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Madam Deputy Speaker: Order. The hon. Gentleman's time is up.

4.58 pm

John McDonnell (Hayes and Harlington) (Lab): This Second Reading debate has been interesting in defining not just attitudes to the Bill, but the wider attitudes of different parties to progressive legislation generally.

I wish to commemorate the fact that Norberto Bobbio died this week. People will know him as one of the most significant political philosophers in Europe of the past 50 years. In reaction to the development of fascism in Italy and Stalinism in Russia, he raised the importance of building civil society and the institutions of civil society—pluralist institutions based on rights in law.

He identified a key element by defining trade unions as the bastions of civil liberties. Interestingly enough, he defined the difference between right and left. He said that the right always wanted to increase inequality, while the left always wanted to increase equality. He also said that the left always defined its freedom by way of rights, while the right always defined its freedom by way of the market. That definition is interesting because it describes our debate. When the Government published their White Paper on fairness in work in 1998, they clearly put themselves on the path that Bobbio identified for the left: defining freedom by way of rights by re-establishing trade union rights.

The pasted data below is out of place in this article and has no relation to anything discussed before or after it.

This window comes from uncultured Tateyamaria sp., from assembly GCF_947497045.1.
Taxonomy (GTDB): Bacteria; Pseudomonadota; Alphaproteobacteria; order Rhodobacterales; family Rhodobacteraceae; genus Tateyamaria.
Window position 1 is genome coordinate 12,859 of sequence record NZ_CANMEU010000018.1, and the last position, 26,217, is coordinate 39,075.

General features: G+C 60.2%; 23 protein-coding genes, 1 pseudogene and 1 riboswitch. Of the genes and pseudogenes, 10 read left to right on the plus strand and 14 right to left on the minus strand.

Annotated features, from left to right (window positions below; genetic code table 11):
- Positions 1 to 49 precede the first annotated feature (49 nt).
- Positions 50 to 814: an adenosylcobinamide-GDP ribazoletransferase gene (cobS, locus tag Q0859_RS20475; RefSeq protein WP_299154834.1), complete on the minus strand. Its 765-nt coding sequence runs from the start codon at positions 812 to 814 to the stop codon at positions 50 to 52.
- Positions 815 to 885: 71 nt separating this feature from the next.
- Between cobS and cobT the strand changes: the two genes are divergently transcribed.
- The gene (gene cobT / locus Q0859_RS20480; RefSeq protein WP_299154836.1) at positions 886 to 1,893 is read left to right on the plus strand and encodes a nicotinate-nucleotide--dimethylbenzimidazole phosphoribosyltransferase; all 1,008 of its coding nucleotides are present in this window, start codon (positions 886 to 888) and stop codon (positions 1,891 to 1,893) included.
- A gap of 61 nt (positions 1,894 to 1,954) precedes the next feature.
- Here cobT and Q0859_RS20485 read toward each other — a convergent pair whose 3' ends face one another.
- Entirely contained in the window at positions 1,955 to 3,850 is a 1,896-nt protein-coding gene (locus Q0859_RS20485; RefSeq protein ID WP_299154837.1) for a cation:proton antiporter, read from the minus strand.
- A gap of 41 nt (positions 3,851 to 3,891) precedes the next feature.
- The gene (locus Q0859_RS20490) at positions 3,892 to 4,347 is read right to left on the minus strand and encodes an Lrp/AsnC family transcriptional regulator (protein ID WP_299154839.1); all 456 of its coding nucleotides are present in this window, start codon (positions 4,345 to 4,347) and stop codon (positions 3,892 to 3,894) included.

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I shall briefly talk about five rights. Although I welcome the Government's Bill, White Paper and approach on defining the strength of civil society through creating trade unions on the basis of legal rights, I am anxious about the timidity of their approach because it does not go far or fast enough in several areas.

The first right that I shall discuss is the right to strike. I repeat that our greatest failure is not embodying the right to strike in legislation. We are one of the few European countries with no legal right to strike. All that we provide is a form of legal protection against breach of contract, but that is provided for only eight weeks. The decision to provide that protection for only a limited eight-week period was bizarre and arbitrary.

Hon. Members and trade unionists are not the only people who have drawn attention to those problems because this country is condemned for them fairly consistently. In June 2003, we were condemned by the supervisory body of the International Covenant on Economic, Social and Cultural Rights for not embodying in law the right to withdraw labour, which the International Labour Organisation always defined as a basic human right. The Council of Europe's European Committee of Social Rights again condemned us for providing inadequate protection against dismissal because of the eight-week rule. We need a debate on how we go forward to embody the right to withdraw labour basically and fundamentally in British law; otherwise we will return to the matter time and again. The time period could be eight or 10 weeks without the lock-out, but we must reflect the reality of what goes on in the world: people demand rights that are firm and clear.

When we considered the Bill that became the Fire Services Act 2003, we pointed out that by not embodying the right to strike in legislation, we made workers vulnerable to legal action against them and their trade unions if they took industrial action that had an impact on the performance of a statutory duty. The Bill does not clarify the situation, although I am sure that Baroness Turner, Lord Wedderburn and other Members of the other place will try to amend the Bill to enable that to happen.